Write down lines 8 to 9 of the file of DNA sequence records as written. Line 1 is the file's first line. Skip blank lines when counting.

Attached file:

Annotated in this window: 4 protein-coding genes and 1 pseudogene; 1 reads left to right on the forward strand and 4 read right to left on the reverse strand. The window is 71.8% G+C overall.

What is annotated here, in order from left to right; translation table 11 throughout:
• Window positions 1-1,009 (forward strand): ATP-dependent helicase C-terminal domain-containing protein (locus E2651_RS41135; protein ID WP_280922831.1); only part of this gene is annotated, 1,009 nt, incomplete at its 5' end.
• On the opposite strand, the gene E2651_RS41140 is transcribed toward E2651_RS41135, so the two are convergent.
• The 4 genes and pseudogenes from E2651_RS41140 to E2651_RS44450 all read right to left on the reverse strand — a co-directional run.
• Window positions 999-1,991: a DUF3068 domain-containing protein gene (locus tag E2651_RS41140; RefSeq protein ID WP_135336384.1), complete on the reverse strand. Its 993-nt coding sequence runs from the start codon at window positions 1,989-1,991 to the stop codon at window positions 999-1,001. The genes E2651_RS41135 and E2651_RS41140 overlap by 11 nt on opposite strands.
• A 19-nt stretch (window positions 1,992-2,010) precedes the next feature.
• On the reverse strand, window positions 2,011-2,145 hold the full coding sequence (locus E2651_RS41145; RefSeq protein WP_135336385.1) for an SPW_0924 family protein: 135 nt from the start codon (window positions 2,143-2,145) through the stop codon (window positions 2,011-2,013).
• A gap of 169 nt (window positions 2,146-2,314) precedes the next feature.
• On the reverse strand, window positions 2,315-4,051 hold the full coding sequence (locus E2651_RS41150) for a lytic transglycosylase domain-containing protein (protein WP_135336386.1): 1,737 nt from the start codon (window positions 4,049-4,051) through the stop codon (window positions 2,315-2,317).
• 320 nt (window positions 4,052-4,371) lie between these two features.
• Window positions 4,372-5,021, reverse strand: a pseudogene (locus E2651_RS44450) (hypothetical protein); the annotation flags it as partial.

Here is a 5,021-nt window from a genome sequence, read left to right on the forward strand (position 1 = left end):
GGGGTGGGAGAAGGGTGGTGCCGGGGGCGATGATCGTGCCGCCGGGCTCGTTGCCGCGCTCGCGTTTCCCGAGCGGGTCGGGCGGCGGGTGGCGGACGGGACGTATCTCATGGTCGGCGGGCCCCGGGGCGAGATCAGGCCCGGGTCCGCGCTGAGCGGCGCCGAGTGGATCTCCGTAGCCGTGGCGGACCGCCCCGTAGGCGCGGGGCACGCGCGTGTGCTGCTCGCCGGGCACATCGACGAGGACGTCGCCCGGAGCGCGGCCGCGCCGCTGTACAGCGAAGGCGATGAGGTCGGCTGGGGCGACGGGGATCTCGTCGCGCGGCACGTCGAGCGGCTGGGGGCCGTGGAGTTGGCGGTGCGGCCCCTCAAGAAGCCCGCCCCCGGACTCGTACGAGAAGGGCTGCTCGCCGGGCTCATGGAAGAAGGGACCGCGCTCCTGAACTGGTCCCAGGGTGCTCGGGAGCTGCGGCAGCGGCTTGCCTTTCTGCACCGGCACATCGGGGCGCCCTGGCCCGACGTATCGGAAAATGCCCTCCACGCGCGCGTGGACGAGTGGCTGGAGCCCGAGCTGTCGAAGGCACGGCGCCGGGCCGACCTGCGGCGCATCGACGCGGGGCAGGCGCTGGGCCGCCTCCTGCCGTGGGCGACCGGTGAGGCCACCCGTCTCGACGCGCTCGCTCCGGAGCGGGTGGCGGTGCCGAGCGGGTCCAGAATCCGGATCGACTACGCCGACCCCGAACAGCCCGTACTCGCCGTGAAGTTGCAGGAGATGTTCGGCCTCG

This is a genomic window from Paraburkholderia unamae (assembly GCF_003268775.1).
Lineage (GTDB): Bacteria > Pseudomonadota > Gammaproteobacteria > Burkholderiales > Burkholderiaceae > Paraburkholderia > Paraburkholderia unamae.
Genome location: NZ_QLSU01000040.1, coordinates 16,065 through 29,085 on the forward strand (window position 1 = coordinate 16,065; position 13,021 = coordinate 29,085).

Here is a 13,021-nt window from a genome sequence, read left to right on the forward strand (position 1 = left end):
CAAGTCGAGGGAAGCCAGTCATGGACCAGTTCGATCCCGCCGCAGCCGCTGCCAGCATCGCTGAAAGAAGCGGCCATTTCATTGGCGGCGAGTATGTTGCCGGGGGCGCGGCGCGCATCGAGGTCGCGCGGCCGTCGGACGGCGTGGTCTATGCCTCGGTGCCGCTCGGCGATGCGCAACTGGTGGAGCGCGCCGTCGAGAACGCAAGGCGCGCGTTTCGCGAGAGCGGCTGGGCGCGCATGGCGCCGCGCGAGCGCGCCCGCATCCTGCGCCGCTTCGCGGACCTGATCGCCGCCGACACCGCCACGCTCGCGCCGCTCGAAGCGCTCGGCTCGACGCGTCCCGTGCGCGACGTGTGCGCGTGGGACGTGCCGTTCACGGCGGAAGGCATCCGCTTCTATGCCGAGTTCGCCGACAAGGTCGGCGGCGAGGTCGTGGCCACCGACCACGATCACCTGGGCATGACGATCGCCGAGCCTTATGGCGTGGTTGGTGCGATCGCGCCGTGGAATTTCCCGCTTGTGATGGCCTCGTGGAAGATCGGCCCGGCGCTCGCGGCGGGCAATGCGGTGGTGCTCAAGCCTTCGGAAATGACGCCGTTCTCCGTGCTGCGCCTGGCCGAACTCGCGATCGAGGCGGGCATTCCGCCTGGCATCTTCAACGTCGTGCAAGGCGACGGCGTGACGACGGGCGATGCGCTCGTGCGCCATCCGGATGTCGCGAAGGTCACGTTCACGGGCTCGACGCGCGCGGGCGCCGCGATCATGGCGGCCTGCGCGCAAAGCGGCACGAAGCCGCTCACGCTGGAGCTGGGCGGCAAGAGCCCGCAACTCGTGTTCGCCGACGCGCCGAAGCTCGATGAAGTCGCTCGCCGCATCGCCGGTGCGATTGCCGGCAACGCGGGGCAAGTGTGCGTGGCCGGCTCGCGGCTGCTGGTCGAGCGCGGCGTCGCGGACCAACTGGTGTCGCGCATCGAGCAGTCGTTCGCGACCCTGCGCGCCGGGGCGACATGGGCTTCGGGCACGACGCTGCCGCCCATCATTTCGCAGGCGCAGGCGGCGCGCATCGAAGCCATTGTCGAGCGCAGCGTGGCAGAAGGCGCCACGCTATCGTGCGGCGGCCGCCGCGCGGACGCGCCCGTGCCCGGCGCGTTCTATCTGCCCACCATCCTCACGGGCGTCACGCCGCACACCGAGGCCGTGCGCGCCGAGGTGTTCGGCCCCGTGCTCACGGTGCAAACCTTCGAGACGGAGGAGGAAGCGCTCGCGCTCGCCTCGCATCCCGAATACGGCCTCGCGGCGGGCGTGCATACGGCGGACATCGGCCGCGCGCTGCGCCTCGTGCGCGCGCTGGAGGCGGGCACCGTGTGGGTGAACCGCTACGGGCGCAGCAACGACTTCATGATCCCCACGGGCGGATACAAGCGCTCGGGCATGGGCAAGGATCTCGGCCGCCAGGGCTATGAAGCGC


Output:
• On the reverse strand, window positions 2,011-2,145 hold the full coding sequence (locus E2651_RS41145; RefSeq protein WP_135336385.1) for an SPW_0924 family protein: 135 nt from the start codon (window positions 2,143-2,145) through the stop codon (window positions 2,011-2,013).
• A gap of 169 nt (window positions 2,146-2,314) precedes the next feature.